VIOLET MENGO, Lusaka
THE English say, ‘Seeing believes…a picture is worth a thousand words.’ The Africans, in the same vein, say, “Seeing is very different from being told.”
This is because one is likely to remember more what they see than what one hears.
Visuals have a way of grabbing the audience’s attention and prompting interaction, especially on social media platforms such as Facebook, Instagram and so on… Images can tell a full story.
There is real value in using images to promote scientific content. Images do not only grab attention but they also help people learn, explain tough concepts, and they inspire too.
In an effort to send messages on health and community engagement, the Global Health Corps (GHC) Zambia fellows, in collaboration with Community Health Workers (CHW) of Chongwe, recently went to communities to document the health challenges through images faced by the various communities in the district.
With the help of GHC, community volunteers have been trained to take pictures, and recently a photo exhibition was held in Lusaka to tell their stories through the camera lens.
The exhibition held last month, entitled Masompenya, meaning ‘seeing it with my naked eyes’ or ‘seeing it live’, showed photos of ailing adults and children, and also community engagement in health projects, sanitation and the work of community volunteers.
GHC is a US-based leadership development organisation for young professionals working in the health sector.
“We are a group of 10 American and 10 Zambian fellows living in Zambia. We are working for different organisations such as Centre for Infectious Disease Research in Zambia (CIDRZ), Population Council, and the Ministry of Health,” GHC health information officer Phillip Siwila said.
One of the key roles of the fellows during their fellowship year is to engage the community in an activity that promotes social justice and health equity.
About the requirement, fellows, in collaboration with the MoH, highlighted the work of the community health workers through photography.
The photo exhibition showcased the work of community workers in healthcare delivery by highlighting the realities of their work through photos and short stories.
The exhibition was the first of its kind.
MoH National Community Health Assistant coordinator Elias Siamatanga said the work of community-based volunteers in delivering health care to the community, especially in rural communities, is critical to filling the gaps in healthcare service delivery.
MoH has recognised the importance of this cadre and, as such, is in the process of developing the national community health strategy which is going to guide activities in the provision of community health services.
“The purpose of the photo exhibition is to provoke discussions on the role of the community health-based volunteers; the challenges they face in providing equitable access to healthcare services and the potential solution to these challenges,” Mr Siamatanga said.
“I encourage all of us to look closely at these photos and the stories they tell, with open eyes and minds so as to appreciate the tireless work these CBVs accomplish, and to think about the support we can provide them.”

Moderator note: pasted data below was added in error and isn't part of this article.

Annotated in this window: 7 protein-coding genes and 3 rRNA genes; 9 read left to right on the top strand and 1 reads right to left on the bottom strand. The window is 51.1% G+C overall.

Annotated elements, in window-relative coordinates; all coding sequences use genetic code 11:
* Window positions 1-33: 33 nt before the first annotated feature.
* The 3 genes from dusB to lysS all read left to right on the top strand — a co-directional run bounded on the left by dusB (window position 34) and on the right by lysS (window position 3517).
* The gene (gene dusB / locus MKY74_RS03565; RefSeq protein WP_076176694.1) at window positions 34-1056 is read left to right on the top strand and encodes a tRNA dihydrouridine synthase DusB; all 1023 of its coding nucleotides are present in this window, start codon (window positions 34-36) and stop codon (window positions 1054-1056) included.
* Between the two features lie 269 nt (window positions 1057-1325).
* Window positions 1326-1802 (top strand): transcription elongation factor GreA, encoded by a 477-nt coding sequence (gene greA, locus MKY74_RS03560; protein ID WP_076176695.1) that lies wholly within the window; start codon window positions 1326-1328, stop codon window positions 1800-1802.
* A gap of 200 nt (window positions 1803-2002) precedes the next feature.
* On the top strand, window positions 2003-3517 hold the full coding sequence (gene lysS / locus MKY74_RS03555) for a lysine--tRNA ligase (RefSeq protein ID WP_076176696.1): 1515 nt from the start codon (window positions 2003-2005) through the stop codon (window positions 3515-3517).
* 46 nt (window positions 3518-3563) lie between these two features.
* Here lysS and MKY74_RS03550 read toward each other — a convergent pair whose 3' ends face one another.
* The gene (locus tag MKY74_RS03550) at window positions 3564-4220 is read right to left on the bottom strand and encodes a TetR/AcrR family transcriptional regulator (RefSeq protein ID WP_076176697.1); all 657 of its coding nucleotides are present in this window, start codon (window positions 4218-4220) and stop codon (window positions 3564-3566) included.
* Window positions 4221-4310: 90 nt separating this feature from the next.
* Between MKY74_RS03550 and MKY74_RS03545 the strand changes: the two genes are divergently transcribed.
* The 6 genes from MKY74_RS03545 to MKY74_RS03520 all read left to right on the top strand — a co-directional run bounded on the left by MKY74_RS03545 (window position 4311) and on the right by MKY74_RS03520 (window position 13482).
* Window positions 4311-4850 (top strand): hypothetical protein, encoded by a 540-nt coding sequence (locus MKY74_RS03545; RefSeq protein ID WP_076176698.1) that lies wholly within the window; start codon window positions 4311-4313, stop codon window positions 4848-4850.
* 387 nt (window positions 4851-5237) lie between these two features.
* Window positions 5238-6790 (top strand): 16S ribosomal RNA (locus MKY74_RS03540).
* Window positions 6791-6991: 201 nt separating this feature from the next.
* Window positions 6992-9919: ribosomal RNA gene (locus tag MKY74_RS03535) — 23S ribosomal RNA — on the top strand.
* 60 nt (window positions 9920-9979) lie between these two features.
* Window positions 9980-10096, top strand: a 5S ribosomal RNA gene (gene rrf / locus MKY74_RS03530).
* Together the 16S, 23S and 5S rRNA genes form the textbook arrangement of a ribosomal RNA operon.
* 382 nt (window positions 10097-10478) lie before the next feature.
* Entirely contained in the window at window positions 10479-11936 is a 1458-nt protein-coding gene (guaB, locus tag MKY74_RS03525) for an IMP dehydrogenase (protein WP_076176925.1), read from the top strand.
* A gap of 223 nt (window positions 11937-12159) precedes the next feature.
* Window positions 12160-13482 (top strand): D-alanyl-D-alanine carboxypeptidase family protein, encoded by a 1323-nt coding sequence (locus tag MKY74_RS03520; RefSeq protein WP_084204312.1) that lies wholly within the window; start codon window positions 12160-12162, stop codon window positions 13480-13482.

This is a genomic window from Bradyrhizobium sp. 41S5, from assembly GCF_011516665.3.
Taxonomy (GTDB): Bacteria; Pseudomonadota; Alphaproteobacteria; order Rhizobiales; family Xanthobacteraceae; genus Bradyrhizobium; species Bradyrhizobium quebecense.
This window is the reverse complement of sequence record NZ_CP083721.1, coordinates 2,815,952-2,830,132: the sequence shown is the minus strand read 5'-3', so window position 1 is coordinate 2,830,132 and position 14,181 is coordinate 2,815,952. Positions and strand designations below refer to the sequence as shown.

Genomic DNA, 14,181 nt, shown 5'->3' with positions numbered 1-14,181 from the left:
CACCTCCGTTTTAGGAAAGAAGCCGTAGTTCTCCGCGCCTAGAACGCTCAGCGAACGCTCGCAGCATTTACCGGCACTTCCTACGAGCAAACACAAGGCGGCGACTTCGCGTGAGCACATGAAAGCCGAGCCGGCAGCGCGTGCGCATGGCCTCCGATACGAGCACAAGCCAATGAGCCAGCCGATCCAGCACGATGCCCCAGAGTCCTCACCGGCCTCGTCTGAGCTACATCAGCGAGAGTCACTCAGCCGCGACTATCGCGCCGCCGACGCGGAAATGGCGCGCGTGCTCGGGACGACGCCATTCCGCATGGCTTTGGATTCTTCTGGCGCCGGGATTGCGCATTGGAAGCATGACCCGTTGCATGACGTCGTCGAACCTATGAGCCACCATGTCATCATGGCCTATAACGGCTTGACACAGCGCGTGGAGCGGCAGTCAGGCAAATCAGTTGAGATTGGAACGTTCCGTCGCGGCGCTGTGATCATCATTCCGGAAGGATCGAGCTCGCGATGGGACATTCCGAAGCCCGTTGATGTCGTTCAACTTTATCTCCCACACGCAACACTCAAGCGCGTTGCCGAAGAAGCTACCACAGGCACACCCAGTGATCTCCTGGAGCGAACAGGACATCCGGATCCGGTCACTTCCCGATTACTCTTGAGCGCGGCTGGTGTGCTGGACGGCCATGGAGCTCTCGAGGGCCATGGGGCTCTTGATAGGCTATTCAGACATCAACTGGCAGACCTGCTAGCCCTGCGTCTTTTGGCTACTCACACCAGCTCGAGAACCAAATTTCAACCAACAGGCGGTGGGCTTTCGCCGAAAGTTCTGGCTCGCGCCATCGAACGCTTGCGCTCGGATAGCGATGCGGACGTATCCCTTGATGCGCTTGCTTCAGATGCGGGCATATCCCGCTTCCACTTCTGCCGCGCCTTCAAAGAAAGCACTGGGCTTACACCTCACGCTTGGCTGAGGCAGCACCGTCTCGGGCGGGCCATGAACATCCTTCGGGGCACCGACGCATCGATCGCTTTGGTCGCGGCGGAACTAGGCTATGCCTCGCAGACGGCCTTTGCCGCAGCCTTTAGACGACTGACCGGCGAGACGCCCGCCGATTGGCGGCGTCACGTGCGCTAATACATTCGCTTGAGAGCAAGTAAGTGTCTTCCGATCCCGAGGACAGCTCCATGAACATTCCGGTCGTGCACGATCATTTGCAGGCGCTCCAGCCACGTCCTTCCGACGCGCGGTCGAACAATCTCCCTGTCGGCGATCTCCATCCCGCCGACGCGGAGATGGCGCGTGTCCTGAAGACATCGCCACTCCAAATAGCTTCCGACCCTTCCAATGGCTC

Many of the pictures inspired viewers to collaborate more with community workers to improve the quality of health care to the community.
Mr Siamatanga said for a long time, community health workers have provided support in communities through different programmes and ways such as clinical care and sanitation.
The volunteers are motivated by the passion they have for the patients they meet in the course of their work and are determined to promote healthy lifestyles in the target communities.
The pictures exhibited showed the many problems in the communities.
“These pictures are telling a bigger story than what I can tell you, where you see an old man with wounds and community health worker trying to assist…,” Mr Siamatanga said.
He said the photo exhibition was also aimed at getting the attention of possible benefactors who could possibly collaborate with community health workers who are volunteers.
In addition, according to Dismass Mwalukwanda, a community health worker in Chainda township, the volunteers have been conducting health sensitisation programmes on malaria, tuberculosis, HIV and AIDS and other sexually transmitted infections.
They also distribute medicines to patients, and where need be, they refer patients to health centres.
“We further ensure our communities are healthy by helping in maternal and child health activities such as encouraging and teaching on the importance of antenatal care, supervised deliveries, post-natal care, under-five clinic and family planning,” Mr Mwalukwanda said.
The work of community health workers is not without challenges and Mr Mwalukwanda cites lack of transport and community health kits as some of them.
“Some of our patients and pregnant mothers cover a long distance to access health services, so a number prefer staying home (home delivery),” he said.
Mr Mwalukwanda appealed to well-wishers to help incentivise community volunteers through the provision of motorised ambulances and necessary health kits for all volunteers.
“We pledge to continue helping our communities because it’s a calling from God,” he said.
He said the community health volunteers will continue collaborating with the MoH in their quest to improve healthcare services in Chongwe.